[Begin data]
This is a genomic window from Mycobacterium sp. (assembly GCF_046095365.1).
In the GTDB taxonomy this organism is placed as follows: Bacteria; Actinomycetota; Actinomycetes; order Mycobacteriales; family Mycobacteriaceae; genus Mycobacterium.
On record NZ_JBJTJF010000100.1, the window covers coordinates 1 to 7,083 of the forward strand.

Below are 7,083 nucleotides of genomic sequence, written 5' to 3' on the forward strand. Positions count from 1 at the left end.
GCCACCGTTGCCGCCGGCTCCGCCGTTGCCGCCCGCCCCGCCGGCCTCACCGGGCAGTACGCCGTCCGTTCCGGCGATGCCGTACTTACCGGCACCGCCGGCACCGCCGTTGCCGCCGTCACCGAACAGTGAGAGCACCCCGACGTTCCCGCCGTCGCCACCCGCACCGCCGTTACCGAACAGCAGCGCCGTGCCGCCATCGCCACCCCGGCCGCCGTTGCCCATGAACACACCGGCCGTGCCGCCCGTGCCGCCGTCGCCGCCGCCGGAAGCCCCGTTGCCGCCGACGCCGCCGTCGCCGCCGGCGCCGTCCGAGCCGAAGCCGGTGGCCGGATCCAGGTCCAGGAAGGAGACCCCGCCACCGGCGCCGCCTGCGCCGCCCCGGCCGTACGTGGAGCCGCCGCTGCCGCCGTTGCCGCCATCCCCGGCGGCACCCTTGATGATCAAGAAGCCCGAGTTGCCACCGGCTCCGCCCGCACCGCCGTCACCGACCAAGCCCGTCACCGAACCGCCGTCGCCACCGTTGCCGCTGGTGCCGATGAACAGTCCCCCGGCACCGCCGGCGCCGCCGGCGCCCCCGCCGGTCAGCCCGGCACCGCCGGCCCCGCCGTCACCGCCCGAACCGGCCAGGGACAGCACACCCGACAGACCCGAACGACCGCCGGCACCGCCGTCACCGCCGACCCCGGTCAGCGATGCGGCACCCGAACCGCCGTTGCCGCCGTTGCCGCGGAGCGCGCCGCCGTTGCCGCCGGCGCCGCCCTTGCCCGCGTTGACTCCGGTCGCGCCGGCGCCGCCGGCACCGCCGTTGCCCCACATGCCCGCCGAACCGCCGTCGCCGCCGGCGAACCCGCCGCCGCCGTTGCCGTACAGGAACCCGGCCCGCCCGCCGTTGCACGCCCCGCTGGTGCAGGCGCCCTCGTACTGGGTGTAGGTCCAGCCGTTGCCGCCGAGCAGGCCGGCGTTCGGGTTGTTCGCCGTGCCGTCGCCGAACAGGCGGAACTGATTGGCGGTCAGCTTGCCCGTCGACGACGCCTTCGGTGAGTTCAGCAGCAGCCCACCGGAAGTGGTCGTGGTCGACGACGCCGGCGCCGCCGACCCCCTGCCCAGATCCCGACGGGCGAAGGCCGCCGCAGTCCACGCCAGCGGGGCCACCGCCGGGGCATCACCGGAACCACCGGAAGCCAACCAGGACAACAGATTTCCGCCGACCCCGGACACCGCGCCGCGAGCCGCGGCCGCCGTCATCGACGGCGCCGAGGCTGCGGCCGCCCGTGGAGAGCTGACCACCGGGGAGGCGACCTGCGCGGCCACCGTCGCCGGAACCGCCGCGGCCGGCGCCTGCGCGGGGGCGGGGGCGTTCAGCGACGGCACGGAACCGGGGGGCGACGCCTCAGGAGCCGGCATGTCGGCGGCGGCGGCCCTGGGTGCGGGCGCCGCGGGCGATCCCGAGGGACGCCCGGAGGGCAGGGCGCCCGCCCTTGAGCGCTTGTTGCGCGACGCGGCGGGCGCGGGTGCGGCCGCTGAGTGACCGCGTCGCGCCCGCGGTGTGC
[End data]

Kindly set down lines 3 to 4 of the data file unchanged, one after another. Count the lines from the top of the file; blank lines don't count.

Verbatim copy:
On record NZ_JBJTJF010000100.1, the window covers coordinates 1 to 7,083 of the forward strand.

Below are 7,083 nucleotides of genomic sequence, written 5' to 3' on the forward strand. Positions count from 1 at the left end.